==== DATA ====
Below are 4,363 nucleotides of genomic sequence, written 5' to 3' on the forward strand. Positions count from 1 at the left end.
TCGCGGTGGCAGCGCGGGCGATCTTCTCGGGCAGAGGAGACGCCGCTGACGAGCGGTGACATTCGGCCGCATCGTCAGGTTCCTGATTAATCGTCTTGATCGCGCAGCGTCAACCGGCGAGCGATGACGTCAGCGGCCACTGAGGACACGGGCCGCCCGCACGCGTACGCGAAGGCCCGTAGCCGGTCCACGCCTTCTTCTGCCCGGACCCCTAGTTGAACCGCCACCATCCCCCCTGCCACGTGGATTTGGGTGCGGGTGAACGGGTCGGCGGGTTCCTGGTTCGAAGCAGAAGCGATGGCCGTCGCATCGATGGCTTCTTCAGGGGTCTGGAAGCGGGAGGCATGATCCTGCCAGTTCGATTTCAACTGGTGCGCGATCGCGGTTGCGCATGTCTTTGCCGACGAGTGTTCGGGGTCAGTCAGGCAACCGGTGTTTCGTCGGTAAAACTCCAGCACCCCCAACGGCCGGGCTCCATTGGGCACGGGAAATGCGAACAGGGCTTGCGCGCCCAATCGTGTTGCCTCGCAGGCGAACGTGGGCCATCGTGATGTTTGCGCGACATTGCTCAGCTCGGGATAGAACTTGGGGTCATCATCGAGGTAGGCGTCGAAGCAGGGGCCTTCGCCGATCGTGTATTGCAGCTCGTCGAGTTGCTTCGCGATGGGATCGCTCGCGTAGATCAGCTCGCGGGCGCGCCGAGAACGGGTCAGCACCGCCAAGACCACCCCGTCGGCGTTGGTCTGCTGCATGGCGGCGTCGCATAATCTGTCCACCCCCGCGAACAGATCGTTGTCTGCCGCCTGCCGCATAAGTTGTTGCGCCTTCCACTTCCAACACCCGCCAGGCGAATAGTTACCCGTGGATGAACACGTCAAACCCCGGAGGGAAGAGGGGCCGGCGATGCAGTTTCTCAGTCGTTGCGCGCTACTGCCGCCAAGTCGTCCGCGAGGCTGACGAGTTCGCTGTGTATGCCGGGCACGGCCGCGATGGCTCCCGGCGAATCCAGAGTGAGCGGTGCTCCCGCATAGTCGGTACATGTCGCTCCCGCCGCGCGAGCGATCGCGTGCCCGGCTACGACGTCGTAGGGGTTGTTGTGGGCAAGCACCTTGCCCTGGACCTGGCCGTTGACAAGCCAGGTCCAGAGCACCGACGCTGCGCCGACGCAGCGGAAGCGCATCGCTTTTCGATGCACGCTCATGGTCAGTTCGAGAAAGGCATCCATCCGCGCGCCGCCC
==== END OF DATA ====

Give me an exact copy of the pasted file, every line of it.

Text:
Below are 4,363 nucleotides of genomic sequence, written 5' to 3' on the forward strand. Positions count from 1 at the left end.
TCGCGGTGGCAGCGCGGGCGATCTTCTCGGGCAGAGGAGACGCCGCTGACGAGCGGTGACATTCGGCCGCATCGTCAGGTTCCTGATTAATCGTCTTGATCGCGCAGCGTCAACCGGCGAGCGATGACGTCAGCGGCCACTGAGGACACGGGCCGCCCGCACGCGTACGCGAAGGCCCGTAGCCGGTCCACGCCTTCTTCTGCCCGGACCCCTAGTTGAACCGCCACCATCCCCCCTGCCACGTGGATTTGGGTGCGGGTGAACGGGTCGGCGGGTTCCTGGTTCGAAGCAGAAGCGATGGCCGTCGCATCGATGGCTTCTTCAGGGGTCTGGAAGCGGGAGGCATGATCCTGCCAGTTCGATTTCAACTGGTGCGCGATCGCGGTTGCGCATGTCTTTGCCGACGAGTGTTCGGGGTCAGTCAGGCAACCGGTGTTTCGTCGGTAAAACTCCAGCACCCCCAACGGCCGGGCTCCATTGGGCACGGGAAATGCGAACAGGGCTTGCGCGCCCAATCGTGTTGCCTCGCAGGCGAACGTGGGCCATCGTGATGTTTGCGCGACATTGCTCAGCTCGGGATAGAACTTGGGGTCATCATCGAGGTAGGCGTCGAAGCAGGGGCCTTCGCCGATCGTGTATTGCAGCTCGTCGAGTTGCTTCGCGATGGGATCGCTCGCGTAGATCAGCTCGCGGGCGCGCCGAGAACGGGTCAGCACCGCCAAGACCACCCCGTCGGCGTTGGTCTGCTGCATGGCGGCGTCGCATAATCTGTCCACCCCCGCGAACAGATCGTTGTCTGCCGCCTGCCGCATAAGTTGTTGCGCCTTCCACTTCCAACACCCGCCAGGCGAATAGTTACCCGTGGATGAACACGTCAAACCCCGGAGGGAAGAGGGGCCGGCGATGCAGTTTCTCAGTCGTTGCGCGCTACTGCCGCCAAGTCGTCCGCGAGGCTGACGAGTTCGCTGTGTATGCCGGGCACGGCCGCGATGGCTCCCGGCGAATCCAGAGTGAGCGGTGCTCCCGCATAGTCGGTACATGTCGCTCCCGCCGCGCGAGCGATCGCGTGCCCGGCTACGACGTCGTAGGGGTTGTTGTGGGCAAGCACCTTGCCCTGGACCTGGCCGTTGACAAGCCAGGTCCAGAGCACCGACGCTGCGCCGACGCAGCGGAAGCGCATCGCTTTTCGATGCACGCTCATGGTCAGTTCGAGAAAGGCATCCATCCGCGCGCCGCCC